We are late to the party: you’ve all probably already seen the spectacular miniseries, but we only watched it, delightedly, last month, and so we want to share our impressions and maybe convince a few other latecomers. So, do watch
A Queen’s Gambit
What is it? A period miniseries telling the story of Beth, an orphaned girl who develops a masterful skill at chess. From a Christian orphanage, through Kentucky suburbs, she rises to compete in the grandest international tournaments.
Why we love it? This is a beautifully done show, with a lot of attention to detail and a thrilling psychological portrait of an exceptional person. Some people claimed that it is interesting despite all the chess and thanks to the motifs of addiction and dysfunction, but we actually liked the chess (even though we’re very much not players or fans of the game).
Visually speaking, everything looks wonderful. The recreation of 1950s and 1960s is fantastic, with gorgeous outfits and interiors. Additionally, every new locale has its distinct visual character reflecting the changes in Beth’s life and commenting on them.
A slightly late recommendation, but we spent literally the last days of December delighting in this show.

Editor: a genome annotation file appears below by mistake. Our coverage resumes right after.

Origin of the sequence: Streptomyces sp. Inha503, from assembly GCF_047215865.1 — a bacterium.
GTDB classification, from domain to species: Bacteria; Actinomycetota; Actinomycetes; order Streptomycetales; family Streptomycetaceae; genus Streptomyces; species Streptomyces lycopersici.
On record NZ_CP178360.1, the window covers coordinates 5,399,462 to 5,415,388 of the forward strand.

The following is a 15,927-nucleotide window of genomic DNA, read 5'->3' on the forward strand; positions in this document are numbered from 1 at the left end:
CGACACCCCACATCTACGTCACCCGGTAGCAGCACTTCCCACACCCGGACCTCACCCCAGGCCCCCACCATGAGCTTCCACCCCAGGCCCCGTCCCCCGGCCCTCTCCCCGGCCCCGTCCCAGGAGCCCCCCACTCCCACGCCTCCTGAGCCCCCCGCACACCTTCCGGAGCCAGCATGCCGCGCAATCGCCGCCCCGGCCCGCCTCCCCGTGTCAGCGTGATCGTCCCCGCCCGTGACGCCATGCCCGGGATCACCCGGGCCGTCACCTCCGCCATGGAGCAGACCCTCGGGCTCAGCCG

Bridgerton (season 1)
What is it? A Shondaland foray into (alternative) Regency England, of all places, the show tells a story of a London season and the debutantes’ hunt for husbands.
Why we love it? Once you give up the expectations for historical accuracy, this show is pure delight. Its rompy, sudsy drama kept us glued to the screen. The show refuses to apologize for everything it is not and embraces its chosen convention – which is basically sexy costume melodrama – with aplomb. Most of its vast array of characters are likeable and fairy well-cast, with some choices nearing perfection (particularly Polly Walker as Lady Portia).
Visually speaking, the show is as lovely as anything, with vivid bright colors and lovingly created super clean London streets. Is it realistic? We bet not. But it looks charming as hell.
After covering ugly fantasy covers and having more in mind for the series, we feel a little guilty in advance, should anybody think Polish book covers are all crap. This is most untrue and as an antidote today a series by Kuba Sowiński, a very interesting and talented designer (no, we don’t know him personally, just stalk from afar).